Review: Quad 9l Active Monitor

Category: Speakers

The 9L active is Quad's "newish" compact monitor. It includes a front mounted mini jack input, a stereo RCA input on the rear, and also a direct USB input that powers an internal DAC. The package also includes an integrated analog preamplifer that is solely controlled by a remote control;. The remote offers mute, source- to toggle between the integrated DAC and the analog input, and also volume up and volume down. IT is a cheapo that is also a finger print magent but it gets the job done. Each speaker has a blue LED that has been substantially dimmed versus the 11 and 12 active. The finish is as good as any L series and there are a lot of crazy color options. I have the Tungsten grey which are exactly the same as the grey L'ite speakers that my buddy owns, only that the 9L are larger than the L'ite satellites. (I have been told that the black finish is slightly different than Quad'straditional "piano black" so keep that in mind if you are headed in their direction)

There seems to be a little misinformation on the web about these. I think this has to do with the fact there were some differences between pre and final production and Quads website sucks. Let me clarify; there is no front mounted volume control. The amplifier is often stated as "digital" which always surprised me since Quad has such a succesfull line of traditional A/B amps. While I haven't cracked these open to completely verify, I can tell you that the amount of heat that dissipates from the heat sinks indicates to me that the we are dealing dealing with traditional amplification and not a class D switching unit. The amplification is 60 wpc, each speaker has its own power cord. There is a passive crossover which is the biggest differentiator between the 9L active and the 11 and 12l Active. I like to call speakers like the 9L powered and not really fully active but I suppose either could be correct. My work PC only offers me the option of 16 bit 44.1 or 48 khz sampling rates so the DAC doesnt appear to supports hi res. Like most other speakers that contain preamps and DACs there is a RCA unbillical cord that connects the main left speaker to the slave right speaker.

I did opt for the optional stands that point the 9s at ear level.

These sound very, very good as all of the L series speakers do. I believe that the biggest challenge in designing desktop speakers that are heard from a distance as short as a foot away is driver integration. Quad has always been good at this and I can tell you that I was able to fairly quickly position the speakers (took 3-4 small adjustments over 24 hrs) to where I now get a seamless (and I really mean seamless) left to right soundstage that extends behind the speakers and were most vocalists are nailed up between both speakers a few feet behind the speakers front plane. I have found this type of rock solid soundstaging elusive outside of the near field. It is awesome and immersive.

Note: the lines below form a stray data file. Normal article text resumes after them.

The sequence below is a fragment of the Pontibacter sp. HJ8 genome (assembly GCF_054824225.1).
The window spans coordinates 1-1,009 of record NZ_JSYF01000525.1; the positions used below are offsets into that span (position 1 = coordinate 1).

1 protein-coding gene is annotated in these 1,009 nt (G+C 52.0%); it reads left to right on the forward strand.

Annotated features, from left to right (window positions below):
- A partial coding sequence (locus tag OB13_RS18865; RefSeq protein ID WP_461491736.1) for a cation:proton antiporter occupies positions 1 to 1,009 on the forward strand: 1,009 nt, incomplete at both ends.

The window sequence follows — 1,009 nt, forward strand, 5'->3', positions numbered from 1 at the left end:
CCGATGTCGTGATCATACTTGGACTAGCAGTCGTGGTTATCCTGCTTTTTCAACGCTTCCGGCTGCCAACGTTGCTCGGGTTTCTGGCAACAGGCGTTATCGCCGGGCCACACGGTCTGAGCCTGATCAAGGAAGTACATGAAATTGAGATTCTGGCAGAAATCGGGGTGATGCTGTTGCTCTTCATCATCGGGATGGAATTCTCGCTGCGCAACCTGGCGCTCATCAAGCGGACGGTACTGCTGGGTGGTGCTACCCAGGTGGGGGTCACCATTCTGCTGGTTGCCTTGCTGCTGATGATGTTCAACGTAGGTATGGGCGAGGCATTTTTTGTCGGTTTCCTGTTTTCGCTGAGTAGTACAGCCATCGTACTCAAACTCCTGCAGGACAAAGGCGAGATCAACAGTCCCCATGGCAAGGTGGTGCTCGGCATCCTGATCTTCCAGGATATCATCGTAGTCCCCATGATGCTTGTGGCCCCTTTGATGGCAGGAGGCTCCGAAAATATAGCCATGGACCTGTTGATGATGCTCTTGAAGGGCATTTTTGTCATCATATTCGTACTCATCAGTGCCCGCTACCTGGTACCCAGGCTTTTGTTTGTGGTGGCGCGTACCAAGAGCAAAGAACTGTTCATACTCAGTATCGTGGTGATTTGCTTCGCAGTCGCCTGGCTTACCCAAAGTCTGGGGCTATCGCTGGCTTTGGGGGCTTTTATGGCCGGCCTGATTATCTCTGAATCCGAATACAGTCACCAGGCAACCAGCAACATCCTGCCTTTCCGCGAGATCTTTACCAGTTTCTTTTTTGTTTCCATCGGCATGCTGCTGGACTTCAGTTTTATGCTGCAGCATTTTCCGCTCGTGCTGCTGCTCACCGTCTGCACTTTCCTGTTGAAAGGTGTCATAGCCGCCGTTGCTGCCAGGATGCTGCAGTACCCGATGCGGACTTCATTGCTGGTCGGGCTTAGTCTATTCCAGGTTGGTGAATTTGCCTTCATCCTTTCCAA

Bass is well defined and the speakers have yet to make me wince when listening to generous amounts of treble at lively volumes. The speakers are very similar in performance to the rest of the L series.

There is a professional review on these by avguide that offers a good write up. One thing that I think deserves to be addressed is the writers statement that the voicing on these has intentionally been tweaked to offer a slight roll off on the top end and a slight boost in the lower midrange. Supposedly this offers a "bigger" sound. I have no reason not to believe the reviewer but I dont get any impression of a "bigger" sound. If anything the Audioengine a2 has a bit more grunt at low volume. The Quads sound very flat to me accross the entire band and the manual clearly states set up methods for both desktop and "hifi" use.

To compare really quickly; the difference between the 9L and 11l sort of mirrors the difference between the 11 and 121l. Bigger. Nothing more. Maybe some slight advantages or disadvantages that are inherant with the difference in driver size. I dont think I could tell them apart outside of maybe bottom end and I ahve been listening to the 12l active since 2004.

The Audioengine 2 while being a stellar little speaker is outclassed in every way by the 9L. Not only does the 9L offer the USB DAC and remote control but it simply is more transparent, more refined, and more mature speaker that can play far louder and lower than the a2. It isnt even a fair comparison as the dollars are way different but I am making it because the a2 is so popular and they were sitting on my desk before the Quad's arrived. If anything, the A2 was so good that my interest piqued and I began to wonder what might be possible. So I sold my PS Audio GCHA and AKG 701 (I used these at home) and bought the Quads.

I am nothing less than thrilled with the 9L as they provide a true high end experience. I have set them up at work and can play them at moderate volumes with my door closed and not bother the 20 other people that work in my office. It is like salvation coming to work now which was what really got me started down this path in the first place.

Associated gear
Dell laptop running Vista

Similar products
Audioengine A2
Quad 11l/12l
AVI ADM9/9.1
Thanks for the review! I had the A2, which I liked...but I really missed the bottom end. I'm using the Cambridge Soundworks Model 12 with Gallo A'Divas, and absolutely love the combo.

I will likely buy some 9ls to try them and see how they compare. Thanks again for the write up.